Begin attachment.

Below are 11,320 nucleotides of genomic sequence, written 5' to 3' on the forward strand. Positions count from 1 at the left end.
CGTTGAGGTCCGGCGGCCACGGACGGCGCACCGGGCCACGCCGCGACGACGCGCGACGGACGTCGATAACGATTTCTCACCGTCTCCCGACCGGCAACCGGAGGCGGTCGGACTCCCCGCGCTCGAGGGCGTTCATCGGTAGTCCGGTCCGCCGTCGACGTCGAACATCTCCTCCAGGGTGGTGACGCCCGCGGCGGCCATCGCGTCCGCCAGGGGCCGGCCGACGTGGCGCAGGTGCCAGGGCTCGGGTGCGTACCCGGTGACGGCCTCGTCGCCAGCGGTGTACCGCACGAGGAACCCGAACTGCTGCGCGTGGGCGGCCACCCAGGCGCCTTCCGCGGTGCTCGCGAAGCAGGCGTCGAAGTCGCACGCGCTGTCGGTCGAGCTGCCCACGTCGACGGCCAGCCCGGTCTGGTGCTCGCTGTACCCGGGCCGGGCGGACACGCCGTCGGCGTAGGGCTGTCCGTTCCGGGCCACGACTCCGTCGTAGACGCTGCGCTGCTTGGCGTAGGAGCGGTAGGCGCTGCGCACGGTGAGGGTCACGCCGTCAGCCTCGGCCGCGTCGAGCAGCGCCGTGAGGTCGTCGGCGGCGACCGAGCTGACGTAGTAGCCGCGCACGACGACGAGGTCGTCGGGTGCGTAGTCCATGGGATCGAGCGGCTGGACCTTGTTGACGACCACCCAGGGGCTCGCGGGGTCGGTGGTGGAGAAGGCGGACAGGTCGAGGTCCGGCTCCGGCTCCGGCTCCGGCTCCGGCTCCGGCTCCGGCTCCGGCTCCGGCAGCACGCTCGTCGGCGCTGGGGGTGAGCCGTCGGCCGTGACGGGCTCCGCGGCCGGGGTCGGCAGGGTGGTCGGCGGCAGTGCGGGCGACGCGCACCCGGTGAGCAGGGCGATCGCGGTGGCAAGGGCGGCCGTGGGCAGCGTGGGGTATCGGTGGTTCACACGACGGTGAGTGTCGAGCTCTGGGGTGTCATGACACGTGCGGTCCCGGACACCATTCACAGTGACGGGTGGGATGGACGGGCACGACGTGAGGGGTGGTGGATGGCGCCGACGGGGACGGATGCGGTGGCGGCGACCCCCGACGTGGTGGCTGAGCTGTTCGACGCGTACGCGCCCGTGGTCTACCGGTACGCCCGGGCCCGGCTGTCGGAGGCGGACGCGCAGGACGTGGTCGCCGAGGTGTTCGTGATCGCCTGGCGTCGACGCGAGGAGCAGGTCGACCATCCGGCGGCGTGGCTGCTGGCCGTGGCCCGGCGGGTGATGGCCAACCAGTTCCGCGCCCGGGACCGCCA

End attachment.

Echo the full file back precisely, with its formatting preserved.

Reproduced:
Below are 11,320 nucleotides of genomic sequence, written 5' to 3' on the forward strand. Positions count from 1 at the left end.
CGTTGAGGTCCGGCGGCCACGGACGGCGCACCGGGCCACGCCGCGACGACGCGCGACGGACGTCGATAACGATTTCTCACCGTCTCCCGACCGGCAACCGGAGGCGGTCGGACTCCCCGCGCTCGAGGGCGTTCATCGGTAGTCCGGTCCGCCGTCGACGTCGAACATCTCCTCCAGGGTGGTGACGCCCGCGGCGGCCATCGCGTCCGCCAGGGGCCGGCCGACGTGGCGCAGGTGCCAGGGCTCGGGTGCGTACCCGGTGACGGCCTCGTCGCCAGCGGTGTACCGCACGAGGAACCCGAACTGCTGCGCGTGGGCGGCCACCCAGGCGCCTTCCGCGGTGCTCGCGAAGCAGGCGTCGAAGTCGCACGCGCTGTCGGTCGAGCTGCCCACGTCGACGGCCAGCCCGGTCTGGTGCTCGCTGTACCCGGGCCGGGCGGACACGCCGTCGGCGTAGGGCTGTCCGTTCCGGGCCACGACTCCGTCGTAGACGCTGCGCTGCTTGGCGTAGGAGCGGTAGGCGCTGCGCACGGTGAGGGTCACGCCGTCAGCCTCGGCCGCGTCGAGCAGCGCCGTGAGGTCGTCGGCGGCGACCGAGCTGACGTAGTAGCCGCGCACGACGACGAGGTCGTCGGGTGCGTAGTCCATGGGATCGAGCGGCTGGACCTTGTTGACGACCACCCAGGGGCTCGCGGGGTCGGTGGTGGAGAAGGCGGACAGGTCGAGGTCCGGCTCCGGCTCCGGCTCCGGCTCCGGCTCCGGCTCCGGCTCCGGCTCCGGCAGCACGCTCGTCGGCGCTGGGGGTGAGCCGTCGGCCGTGACGGGCTCCGCGGCCGGGGTCGGCAGGGTGGTCGGCGGCAGTGCGGGCGACGCGCACCCGGTGAGCAGGGCGATCGCGGTGGCAAGGGCGGCCGTGGGCAGCGTGGGGTATCGGTGGTTCACACGACGGTGAGTGTCGAGCTCTGGGGTGTCATGACACGTGCGGTCCCGGACACCATTCACAGTGACGGGTGGGATGGACGGGCACGACGTGAGGGGTGGTGGATGGCGCCGACGGGGACGGATGCGGTGGCGGCGACCCCCGACGTGGTGGCTGAGCTGTTCGACGCGTACGCGCCCGTGGTCTACCGGTACGCCCGGGCCCGGCTGTCGGAGGCGGACGCGCAGGACGTGGTCGCCGAGGTGTTCGTGATCGCCTGGCGTCGACGCGAGGAGCAGGTCGACCATCCGGCGGCGTGGCTGCTGGCCGTGGCCCGGCGGGTGATGGCCAACCAGTTCCGCGCCCGGGACCGCCA